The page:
— Sean Patrick Murphy (@seanmurphy2012) August 20, 2016
Each country across the world has musical roots that go back generations. The typical term for these traditional tunes is folk music. Last weekend at the Ford Amphitheater on the Coney Island boardwalk, musicians from the United States, England, and Ireland gave a new spin to their countries’ folk music by adding distortion and speed — a flavor of music known as punk rock.
The Friday night started with a light drizzle, and a soulful performance by the bearded Chuck Ragan, a born and bred Texan. He strummed an acoustic guitar while someone next to him played a peddle steel guitar. Ragan, who once was the headman of the punk band Hot Water Music, sang, and often shouted, songs about coal mining and riding freight trains across the vast plains of middle America with songs like “Dream Of A Miner’s Child,” and “God Deciding.”
Ragan’s set was a relaxed set for the crowd. People sat while bobbing their heads with their eyes closed, focusing on his words. As he played his last song, the sun started to set and the seats began to fill up for the next two performances.
After Ragan came the co-headlining Frank Turner and The Sleeping Souls. Turner and his band are from England, and the singer of Flogging Molly later described them as a “rowdy bunch of pirates.”
Turner made a point early on to get the party started by demanding the crowd dance, and even guided them in jazz hands and sing-alongs. Turner’s band, The Sleeping Souls, are a talented group comprising of drums, bass, guitar, piano, mandolin, and the occasional harmonica.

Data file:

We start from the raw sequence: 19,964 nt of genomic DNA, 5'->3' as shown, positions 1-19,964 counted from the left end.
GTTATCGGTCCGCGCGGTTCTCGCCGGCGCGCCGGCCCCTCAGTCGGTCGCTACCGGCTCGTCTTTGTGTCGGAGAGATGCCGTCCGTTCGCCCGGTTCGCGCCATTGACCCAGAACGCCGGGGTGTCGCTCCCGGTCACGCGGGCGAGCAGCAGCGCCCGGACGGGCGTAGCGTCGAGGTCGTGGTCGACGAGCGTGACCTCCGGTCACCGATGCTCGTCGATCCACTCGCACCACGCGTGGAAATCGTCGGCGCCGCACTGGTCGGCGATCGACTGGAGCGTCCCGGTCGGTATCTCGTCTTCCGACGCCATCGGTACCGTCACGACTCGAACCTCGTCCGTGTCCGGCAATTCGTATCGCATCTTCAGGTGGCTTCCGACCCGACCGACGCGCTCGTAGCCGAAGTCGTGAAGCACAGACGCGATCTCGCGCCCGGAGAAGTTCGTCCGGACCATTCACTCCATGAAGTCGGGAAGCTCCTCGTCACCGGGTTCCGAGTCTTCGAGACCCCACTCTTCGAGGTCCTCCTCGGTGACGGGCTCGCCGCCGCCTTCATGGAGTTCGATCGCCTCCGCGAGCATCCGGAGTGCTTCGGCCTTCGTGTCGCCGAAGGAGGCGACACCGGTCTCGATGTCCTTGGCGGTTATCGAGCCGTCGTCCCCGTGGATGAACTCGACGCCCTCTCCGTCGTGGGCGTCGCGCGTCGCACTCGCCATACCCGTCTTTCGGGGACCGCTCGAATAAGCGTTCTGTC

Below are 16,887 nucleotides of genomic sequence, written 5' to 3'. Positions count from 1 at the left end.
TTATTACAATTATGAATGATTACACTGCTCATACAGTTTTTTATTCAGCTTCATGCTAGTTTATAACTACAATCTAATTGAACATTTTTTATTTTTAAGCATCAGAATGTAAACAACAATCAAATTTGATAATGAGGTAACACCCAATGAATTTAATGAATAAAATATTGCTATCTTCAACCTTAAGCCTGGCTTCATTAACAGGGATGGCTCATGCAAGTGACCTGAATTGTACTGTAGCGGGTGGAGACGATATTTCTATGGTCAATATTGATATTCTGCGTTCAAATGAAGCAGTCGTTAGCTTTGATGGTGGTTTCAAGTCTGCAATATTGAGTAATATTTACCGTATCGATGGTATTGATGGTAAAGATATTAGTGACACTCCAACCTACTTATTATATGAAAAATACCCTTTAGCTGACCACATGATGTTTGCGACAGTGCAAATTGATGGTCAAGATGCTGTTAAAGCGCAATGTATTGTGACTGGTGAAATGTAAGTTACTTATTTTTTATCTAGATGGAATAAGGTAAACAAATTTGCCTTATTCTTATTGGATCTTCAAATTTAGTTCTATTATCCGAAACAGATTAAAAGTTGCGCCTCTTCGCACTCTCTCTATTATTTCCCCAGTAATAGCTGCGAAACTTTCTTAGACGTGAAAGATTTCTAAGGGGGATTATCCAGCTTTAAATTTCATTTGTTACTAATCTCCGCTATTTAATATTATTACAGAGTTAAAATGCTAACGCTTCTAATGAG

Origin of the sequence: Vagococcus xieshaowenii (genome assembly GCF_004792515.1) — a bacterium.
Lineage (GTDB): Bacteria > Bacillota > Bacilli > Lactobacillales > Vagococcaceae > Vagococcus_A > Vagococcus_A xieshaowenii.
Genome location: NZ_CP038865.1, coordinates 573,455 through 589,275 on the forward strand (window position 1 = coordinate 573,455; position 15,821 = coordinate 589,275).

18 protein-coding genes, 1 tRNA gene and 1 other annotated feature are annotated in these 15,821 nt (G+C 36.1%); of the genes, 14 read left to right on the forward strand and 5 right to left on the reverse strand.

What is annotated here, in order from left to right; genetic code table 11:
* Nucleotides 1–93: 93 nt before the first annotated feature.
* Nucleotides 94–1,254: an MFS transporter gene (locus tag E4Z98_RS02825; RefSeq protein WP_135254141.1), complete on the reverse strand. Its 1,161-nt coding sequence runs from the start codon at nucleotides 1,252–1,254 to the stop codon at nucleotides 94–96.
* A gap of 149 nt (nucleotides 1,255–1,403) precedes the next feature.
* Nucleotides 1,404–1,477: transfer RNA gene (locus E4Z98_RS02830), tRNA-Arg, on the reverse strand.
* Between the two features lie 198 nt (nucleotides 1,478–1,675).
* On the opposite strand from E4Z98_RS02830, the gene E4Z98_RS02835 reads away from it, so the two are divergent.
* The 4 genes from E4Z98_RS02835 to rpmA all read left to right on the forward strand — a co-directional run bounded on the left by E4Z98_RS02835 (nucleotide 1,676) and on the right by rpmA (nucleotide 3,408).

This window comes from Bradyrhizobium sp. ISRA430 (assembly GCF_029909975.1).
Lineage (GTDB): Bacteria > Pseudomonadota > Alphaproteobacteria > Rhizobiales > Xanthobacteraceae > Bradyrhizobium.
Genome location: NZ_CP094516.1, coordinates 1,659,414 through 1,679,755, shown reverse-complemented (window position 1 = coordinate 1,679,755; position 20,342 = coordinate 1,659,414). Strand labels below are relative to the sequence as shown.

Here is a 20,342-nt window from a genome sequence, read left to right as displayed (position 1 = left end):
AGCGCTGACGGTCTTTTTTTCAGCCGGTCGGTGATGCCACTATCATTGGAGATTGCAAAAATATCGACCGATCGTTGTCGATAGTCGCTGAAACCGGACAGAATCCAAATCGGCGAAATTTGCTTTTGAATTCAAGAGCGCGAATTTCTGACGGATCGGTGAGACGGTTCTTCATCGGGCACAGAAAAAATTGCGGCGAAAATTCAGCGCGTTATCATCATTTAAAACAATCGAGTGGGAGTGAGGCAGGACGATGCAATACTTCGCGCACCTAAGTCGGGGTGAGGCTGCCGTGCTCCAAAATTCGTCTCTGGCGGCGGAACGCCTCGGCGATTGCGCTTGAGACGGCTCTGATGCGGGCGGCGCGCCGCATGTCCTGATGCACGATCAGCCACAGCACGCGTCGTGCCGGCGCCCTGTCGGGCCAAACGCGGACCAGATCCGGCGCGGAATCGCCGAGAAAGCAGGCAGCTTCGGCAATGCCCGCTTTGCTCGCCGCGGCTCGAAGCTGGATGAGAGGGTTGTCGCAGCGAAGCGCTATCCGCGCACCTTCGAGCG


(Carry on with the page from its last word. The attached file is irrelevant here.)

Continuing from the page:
At one point, Turner made friends with a man in the front row holding a Costa Rican flag. Turner invited him on stage to determine where a signed drum skin should be thrown into the crowd. Turner explained how folk and punk music is about lifting each other up and supporting your friends. After that he instructed the Costa Rican man, Mark, to dive into the crowd during the next song and crowd surf in an arc across the whole congregation to arrive on the opposite side of the stage. At that point, Turner said, Mark will know who in the crowd deserves the autographed souvenir.
There were points where it was just Turner on stage with an acoustic guitar playing “sad songs, in the minor keys” about suicide, addiction, and heartbreak. At other points he was merrily dancing across the stage singing about hope and redemption. His latest album is titled “Positive Songs For Negative People,” and it is very fitting for the theme of the music.
After Turner came the main headliner, Flogging Molly, a tenured Irish punk/folk band from Dublin whose repertoire also includes songs about addiction, patriotism, family, and missing their home country.
The lead singer, Dave King, introduced his wife, Bridget Regan, who plays the violin and the tin whistle, as his best friend before playing the song, “Drunken Lullabies.”
Regan later left the stage with breathing problems. King was clearly worried throughout the set, looking back periodically to catch a glimpse of what was going on, and even dropped his guitar to quickly run behind stage to check on his wife. He later told the crowd that she was alright and hooked up to oxygen.
Flogging Molly played many classics like, “What’s Left of The Flag,” “Seven Deadly Sins,” and “If I Ever Leave This World Alive.” The crowd was in full swing and danced like the drunken sailors in the songs that were being played.
Once the band left the stage the crowd chanted at them to play one more song, but unfortunately the house lights came up and the crowd took to the boardwalk for the end of the night.
It was a wonderful display of camaraderie among people from different countries and cultures to enjoy each others folk music.